Jazz CDs, Pt. 2 - December 2001

MILES DAVIS - The Complete In a Silent Way Sessions - 3 CDs in a deluxe boxed set - Columbia Legacy C3K 65362:

Another Miles boxed set, complete with a thick bound booklet of notes and session photos and slots to hold the CDs 78-rpm album style, similar to the Miles/Gil Evans set of a couple years back. The CDs chronicle the trumpet star's journey from strictly acoustic music to the electric/funk/fusion style which jelled with the startling new sound of his Bitches Brew album. At the beginning of this six-month period Miles had the Shorter Hancock-Carter-Williams quintet and by the end he was on his own with his new sound explorations. Among the album titles covered are Filles de Kilimanjaro, In a Silent Way, Water Babies, Circle in the Round and Directions. The 96-page booklet and whole production was co-produced by Michael Cuscuna of Mosaic Records, so you can be sure the information is accurately presented and the 24-bit digital remastering gets the utmost fidelity out of the historic masters in the vaults.

1969 was a troubled time in the U.S. - Vietnam, Nixon, protests. As Bob Belden states in his booklet notes, "The whole world was watching. And the whole jazz world was watching Miles." His departure from three and four-minute tunes to lengthy textural improvisations that allowed for plenty of solos turned some people off. They accused him of selling out to please the Columbia Record execs, but he was really finding his own special groove - one that would integrate jazz, soul, funk and rock. The overall name for this period of great transition and for one famous album in particular is In a Silent Way - it was actually a composition by pianist Joe Zawinul recalling his childhood and family in his birthplace of Vienna. The various keyboardists Miles worked with at this time were also a great influence. Besides Zawinul they included Chick Corea and Herbie Hancock. The unique electronic timbres of the recently-introduced Fender Rhodes electric piano were also a major influence on Miles' new sound - he had one at his home and played around with it extensively. Zawinul's use of it on Cannonball Adderley's Mercy, Mercy hit caught Miles' ears big time. The story of the development of this sound is fascinating and illustrated both by the notes and the material on the three CDs. Some of it was never issued and much was issued years later as part of other albums. There's even some rehearsal tapes. I do wish the text portions printed over colored backgrounds and photos were just a bit more legible, and that the binding of the notes were not so tight - making it difficult to hold the pages open. This fault was also found in the Davis/Evans package. Another case where design objectives scuttle good communication. Nevertheless, a very welcome package for any Miles fan and by extension that probably includes most jazz fans.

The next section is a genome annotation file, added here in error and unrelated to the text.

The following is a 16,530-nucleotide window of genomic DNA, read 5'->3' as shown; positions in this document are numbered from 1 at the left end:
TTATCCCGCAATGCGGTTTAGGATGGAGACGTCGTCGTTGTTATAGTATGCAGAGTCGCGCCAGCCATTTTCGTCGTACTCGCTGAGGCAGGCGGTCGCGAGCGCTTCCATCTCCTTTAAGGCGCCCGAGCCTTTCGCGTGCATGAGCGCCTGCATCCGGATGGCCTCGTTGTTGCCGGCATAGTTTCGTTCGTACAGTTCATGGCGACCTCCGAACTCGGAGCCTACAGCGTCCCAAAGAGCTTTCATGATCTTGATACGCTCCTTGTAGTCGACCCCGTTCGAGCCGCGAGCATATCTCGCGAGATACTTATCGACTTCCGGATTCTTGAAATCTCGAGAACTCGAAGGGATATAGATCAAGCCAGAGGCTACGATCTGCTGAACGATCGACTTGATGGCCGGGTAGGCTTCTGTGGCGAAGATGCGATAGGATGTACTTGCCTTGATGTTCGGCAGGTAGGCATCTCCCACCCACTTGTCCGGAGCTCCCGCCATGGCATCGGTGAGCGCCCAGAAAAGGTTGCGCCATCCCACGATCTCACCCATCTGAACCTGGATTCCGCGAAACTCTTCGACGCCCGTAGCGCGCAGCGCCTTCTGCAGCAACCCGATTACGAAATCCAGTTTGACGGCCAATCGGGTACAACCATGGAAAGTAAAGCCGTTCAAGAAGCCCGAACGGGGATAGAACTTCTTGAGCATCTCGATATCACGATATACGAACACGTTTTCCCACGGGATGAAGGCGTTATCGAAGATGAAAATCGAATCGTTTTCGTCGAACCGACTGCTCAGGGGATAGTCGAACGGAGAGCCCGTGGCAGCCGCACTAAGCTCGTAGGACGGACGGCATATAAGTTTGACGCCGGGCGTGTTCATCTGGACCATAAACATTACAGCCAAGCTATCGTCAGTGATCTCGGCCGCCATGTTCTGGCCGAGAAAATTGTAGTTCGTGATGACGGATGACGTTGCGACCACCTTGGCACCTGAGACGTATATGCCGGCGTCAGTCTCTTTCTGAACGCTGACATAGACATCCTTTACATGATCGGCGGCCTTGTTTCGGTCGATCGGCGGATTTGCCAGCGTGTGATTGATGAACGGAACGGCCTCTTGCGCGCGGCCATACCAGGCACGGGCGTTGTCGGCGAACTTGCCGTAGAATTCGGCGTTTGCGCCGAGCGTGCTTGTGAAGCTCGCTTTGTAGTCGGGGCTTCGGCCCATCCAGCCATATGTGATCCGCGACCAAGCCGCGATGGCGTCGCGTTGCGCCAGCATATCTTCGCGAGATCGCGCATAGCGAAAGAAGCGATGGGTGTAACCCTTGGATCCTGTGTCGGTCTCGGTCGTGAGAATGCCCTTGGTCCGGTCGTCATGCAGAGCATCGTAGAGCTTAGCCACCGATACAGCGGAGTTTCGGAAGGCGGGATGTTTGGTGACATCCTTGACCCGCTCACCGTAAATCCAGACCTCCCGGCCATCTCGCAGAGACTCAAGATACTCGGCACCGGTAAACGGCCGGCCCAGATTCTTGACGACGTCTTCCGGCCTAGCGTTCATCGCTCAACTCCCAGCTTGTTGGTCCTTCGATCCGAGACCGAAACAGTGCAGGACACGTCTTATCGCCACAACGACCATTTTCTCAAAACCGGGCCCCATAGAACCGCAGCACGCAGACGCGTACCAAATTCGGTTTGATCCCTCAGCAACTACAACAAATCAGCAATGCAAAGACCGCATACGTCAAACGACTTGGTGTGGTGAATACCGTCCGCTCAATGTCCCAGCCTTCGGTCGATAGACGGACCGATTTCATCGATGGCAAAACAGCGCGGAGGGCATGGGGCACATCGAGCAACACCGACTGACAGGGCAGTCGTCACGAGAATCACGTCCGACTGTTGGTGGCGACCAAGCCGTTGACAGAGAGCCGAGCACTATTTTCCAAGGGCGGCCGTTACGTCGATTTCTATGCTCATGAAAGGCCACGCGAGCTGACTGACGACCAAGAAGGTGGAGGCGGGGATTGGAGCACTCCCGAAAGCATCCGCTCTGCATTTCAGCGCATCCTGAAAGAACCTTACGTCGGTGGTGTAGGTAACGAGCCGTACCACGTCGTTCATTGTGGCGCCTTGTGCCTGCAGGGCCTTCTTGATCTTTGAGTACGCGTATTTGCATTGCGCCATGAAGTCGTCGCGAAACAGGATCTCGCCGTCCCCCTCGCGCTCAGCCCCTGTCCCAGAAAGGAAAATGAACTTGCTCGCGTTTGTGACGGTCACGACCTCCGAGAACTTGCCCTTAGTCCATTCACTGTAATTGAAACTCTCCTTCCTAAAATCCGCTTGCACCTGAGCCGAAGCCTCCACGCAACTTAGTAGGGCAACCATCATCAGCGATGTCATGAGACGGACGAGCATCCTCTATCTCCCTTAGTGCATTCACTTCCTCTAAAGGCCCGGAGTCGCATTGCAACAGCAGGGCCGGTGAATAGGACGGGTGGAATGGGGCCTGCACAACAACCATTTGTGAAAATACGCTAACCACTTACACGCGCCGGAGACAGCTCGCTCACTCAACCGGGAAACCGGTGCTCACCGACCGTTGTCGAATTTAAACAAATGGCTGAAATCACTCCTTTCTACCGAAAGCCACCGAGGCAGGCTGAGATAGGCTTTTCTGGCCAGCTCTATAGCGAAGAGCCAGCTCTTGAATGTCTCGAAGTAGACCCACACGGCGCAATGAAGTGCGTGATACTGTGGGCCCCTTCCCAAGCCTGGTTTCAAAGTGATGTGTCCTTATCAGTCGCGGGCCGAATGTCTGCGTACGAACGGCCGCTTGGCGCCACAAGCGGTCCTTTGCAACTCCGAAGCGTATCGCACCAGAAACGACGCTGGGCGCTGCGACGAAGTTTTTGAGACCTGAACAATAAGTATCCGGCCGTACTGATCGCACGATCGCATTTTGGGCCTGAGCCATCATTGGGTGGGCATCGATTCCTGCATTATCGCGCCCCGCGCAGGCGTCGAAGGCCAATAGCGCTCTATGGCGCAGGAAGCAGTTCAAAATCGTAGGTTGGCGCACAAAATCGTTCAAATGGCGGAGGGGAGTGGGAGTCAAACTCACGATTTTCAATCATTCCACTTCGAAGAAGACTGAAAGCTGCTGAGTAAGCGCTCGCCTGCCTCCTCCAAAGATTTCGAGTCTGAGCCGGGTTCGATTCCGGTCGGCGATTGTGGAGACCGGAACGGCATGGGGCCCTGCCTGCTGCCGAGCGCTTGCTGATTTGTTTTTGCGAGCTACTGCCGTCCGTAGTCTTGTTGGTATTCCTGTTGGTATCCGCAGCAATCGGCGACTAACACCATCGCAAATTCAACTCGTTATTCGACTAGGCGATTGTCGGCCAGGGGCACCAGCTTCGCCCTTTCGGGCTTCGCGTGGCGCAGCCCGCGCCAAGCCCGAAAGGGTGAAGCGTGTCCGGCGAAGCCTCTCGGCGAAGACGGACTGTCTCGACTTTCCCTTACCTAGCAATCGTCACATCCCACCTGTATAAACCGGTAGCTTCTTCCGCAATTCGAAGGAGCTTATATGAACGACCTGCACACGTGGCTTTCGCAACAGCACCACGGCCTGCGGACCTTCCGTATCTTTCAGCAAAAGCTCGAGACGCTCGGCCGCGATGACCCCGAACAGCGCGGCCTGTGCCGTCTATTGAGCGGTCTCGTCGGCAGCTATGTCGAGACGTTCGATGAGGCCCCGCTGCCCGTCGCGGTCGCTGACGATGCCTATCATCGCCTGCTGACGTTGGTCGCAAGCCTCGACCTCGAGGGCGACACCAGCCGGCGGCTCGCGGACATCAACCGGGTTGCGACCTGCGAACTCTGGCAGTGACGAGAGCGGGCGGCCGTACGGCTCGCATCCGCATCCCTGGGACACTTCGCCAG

- John Henry


Avishai Cohen + the International Vamp Band - Unity - IVB/Concord Records SCD-9036-2:

The versatile Cohen is best known for his previous solo acoustic bass albums, but he also is a pianist and vocalist and doubles on electric bass with this album. His new band combines jazz, Latin, classical, and world music into a new stew that's chicken soup for the soul. Folk influences from Israel, Cuba, Argentina and Mexico are strong in this music, and his five bandmates come from all over the world. Two of the others join with him on the several vocals heard on this diverse celebration of the unifying power of the peoples' music.
Short Story, Vamp, Etude, Float, Island Man, Pause, Jazz Condo, Song for my Brother, A Child is Born, Yagla, To the Love.

- John Henry


Two unknown but consistently listenable jazz performers up next...

John McLean, guitars - Easy Go (with Larry Kohut, acoustic bass/Kurt Montzko, B-3 & piano/Jim Gailloretto, sax/Adam Nussbaum, drums) - Premonition Records 66917 9075327:

Here's a fresh guitar sound with mostly performer-written originals of intriguing melodic and harmonic content. Only a couple tracks by Miles Davis and Woody Shaw share with the eight originals. McLean has played on over 20 albums but this is the first under his own name. On different tunes he varies greatly the sounds of his different guitars, ranging from hard and steely to drifting spacey (but not New Agey) sounds. The Hammond on some of the tracks adds another timbral dimension that moves the music along. In fact McLean reports that he likes to write tunes creating a strong sense of forward motion, and that is exactly how this CD struck me. I've been playing it over and over - unusual for me considering the stack of stuff I have to audition around here.